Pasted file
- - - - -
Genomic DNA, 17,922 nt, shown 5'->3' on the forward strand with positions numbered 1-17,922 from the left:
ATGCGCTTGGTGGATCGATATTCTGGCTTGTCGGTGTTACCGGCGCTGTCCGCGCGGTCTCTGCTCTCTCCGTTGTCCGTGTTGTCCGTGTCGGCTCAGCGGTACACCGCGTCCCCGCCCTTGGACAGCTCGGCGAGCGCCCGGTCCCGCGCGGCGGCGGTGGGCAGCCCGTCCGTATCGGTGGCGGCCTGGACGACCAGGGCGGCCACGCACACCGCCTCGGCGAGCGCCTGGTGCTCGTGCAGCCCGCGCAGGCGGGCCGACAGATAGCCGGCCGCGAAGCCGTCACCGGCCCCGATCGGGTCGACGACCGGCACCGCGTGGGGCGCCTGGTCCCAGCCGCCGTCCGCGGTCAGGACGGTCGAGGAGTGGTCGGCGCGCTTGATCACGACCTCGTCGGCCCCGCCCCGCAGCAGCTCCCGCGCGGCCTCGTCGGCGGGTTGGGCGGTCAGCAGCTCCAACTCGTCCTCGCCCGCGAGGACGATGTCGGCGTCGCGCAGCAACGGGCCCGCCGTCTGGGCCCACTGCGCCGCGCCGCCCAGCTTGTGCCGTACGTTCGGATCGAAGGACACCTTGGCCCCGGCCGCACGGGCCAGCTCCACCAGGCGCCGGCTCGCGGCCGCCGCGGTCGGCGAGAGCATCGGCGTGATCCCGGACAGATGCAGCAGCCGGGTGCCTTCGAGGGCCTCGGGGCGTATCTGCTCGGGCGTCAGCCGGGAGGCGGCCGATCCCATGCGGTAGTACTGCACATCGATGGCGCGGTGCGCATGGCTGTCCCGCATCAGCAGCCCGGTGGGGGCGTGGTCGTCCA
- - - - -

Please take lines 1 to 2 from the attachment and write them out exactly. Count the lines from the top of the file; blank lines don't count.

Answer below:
Genomic DNA, 17,922 nt, shown 5'->3' on the forward strand with positions numbered 1-17,922 from the left:
ATGCGCTTGGTGGATCGATATTCTGGCTTGTCGGTGTTACCGGCGCTGTCCGCGCGGTCTCTGCTCTCTCCGTTGTCCGTGTTGTCCGTGTCGGCTCAGCGGTACACCGCGTCCCCGCCCTTGGACAGCTCGGCGAGCGCCCGGTCCCGCGCGGCGGCGGTGGGCAGCCCGTCCGTATCGGTGGCGGCCTGGACGACCAGGGCGGCCACGCACACCGCCTCGGCGAGCGCCTGGTGCTCGTGCAGCCCGCGCAGGCGGGCCGACAGATAGCCGGCCGCGAAGCCGTCACCGGCCCCGATCGGGTCGACGACCGGCACCGCGTGGGGCGCCTGGTCCCAGCCGCCGTCCGCGGTCAGGACGGTCGAGGAGTGGTCGGCGCGCTTGATCACGACCTCGTCGGCCCCGCCCCGCAGCAGCTCCCGCGCGGCCTCGTCGGCGGGTTGGGCGGTCAGCAGCTCCAACTCGTCCTCGCCCGCGAGGACGATGTCGGCGTCGCGCAGCAACGGGCCCGCCGTCTGGGCCCACTGCGCCGCGCCGCCCAGCTTGTGCCGTACGTTCGGATCGAAGGACACCTTGGCCCCGGCCGCACGGGCCAGCTCCACCAGGCGCCGGCTCGCGGCCGCCGCGGTCGGCGAGAGCATCGGCGTGATCCCGGACAGATGCAGCAGCCGGGTGCCTTCGAGGGCCTCGGGGCGTATCTGCTCGGGCGTCAGCCGGGAGGCGGCCGATCCCATGCGGTAGTACTGCACATCGATGGCGCGGTGCGCATGGCTGTCCCGCATCAGCAGCCCGGTGGGGGCGTGGTCGTCCA